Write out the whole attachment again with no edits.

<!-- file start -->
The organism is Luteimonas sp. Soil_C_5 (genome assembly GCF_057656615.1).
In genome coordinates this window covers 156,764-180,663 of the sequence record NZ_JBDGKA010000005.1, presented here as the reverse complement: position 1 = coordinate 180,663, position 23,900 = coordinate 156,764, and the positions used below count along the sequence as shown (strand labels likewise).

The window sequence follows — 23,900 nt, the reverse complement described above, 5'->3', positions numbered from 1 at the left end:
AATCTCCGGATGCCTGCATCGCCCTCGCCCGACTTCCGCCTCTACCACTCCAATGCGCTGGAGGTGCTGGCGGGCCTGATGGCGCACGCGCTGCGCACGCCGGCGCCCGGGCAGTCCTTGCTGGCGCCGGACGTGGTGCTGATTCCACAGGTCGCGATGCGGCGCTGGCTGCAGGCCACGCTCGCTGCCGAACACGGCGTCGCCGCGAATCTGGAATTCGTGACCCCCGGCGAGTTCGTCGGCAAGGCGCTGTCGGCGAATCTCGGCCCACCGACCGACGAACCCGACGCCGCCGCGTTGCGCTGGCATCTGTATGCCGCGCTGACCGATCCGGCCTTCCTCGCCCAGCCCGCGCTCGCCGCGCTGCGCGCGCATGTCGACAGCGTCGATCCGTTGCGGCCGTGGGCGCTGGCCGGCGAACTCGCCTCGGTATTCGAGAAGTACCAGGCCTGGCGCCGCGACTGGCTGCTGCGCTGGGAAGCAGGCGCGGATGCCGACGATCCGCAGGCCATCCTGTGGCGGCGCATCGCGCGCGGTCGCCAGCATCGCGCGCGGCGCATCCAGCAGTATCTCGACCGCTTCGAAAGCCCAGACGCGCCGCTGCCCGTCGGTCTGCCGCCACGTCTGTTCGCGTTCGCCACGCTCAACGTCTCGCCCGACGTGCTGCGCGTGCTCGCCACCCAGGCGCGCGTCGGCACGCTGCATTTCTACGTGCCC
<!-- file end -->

The organism is Luteimonas sp. Soil_C_5 (genome assembly GCF_057656615.1).
In genome coordinates this window covers 156,764-180,663 of the sequence record NZ_JBDGKA010000005.1, presented here as the reverse complement: position 1 = coordinate 180,663, position 23,900 = coordinate 156,764, and the positions used below count along the sequence as shown (strand labels likewise).

The window sequence follows — 23,900 nt, the reverse complement described above, 5'->3', positions numbered from 1 at the left end:
AATCTCCGGATGCCTGCATCGCCCTCGCCCGACTTCCGCCTCTACCACTCCAATGCGCTGGAGGTGCTGGCGGGCCTGATGGCGCACGCGCTGCGCACGCCGGCGCCCGGGCAGTCCTTGCTGGCGCCGGACGTGGTGCTGATTCCACAGGTCGCGATGCGGCGCTGGCTGCAGGCCACGCTCGCTGCCGAACACGGCGTCGCCGCGAATCTGGAATTCGTGACCCCCGGCGAGTTCGTCGGCAAGGCGCTGTCGGCGAATCTCGGCCCACCGACCGACGAACCCGACGCCGCCGCGTTGCGCTGGCATCTGTATGCCGCGCTGACCGATCCGGCCTTCCTCGCCCAGCCCGCGCTCGCCGCGCTGCGCGCGCATGTCGACAGCGTCGATCCGTTGCGGCCGTGGGCGCTGGCCGGCGAACTCGCCTCGGTATTCGAGAAGTACCAGGCCTGGCGCCGCGACTGGCTGCTGCGCTGGGAAGCAGGCGCGGATGCCGACGATCCGCAGGCCATCCTGTGGCGGCGCATCGCGCGCGGTCGCCAGCATCGCGCGCGGCGCATCCAGCAGTATCTCGACCGCTTCGAAAGCCCAGACGCGCCGCTGCCCGTCGGTCTGCCGCCACGTCTGTTCGCGTTCGCCACGCTCAACGTCTCGCCCGACGTGCTGCGCGTGCTCGCCACCCAGGCGCGCGTCGGCACGCTGCATTTCTACGTGCCC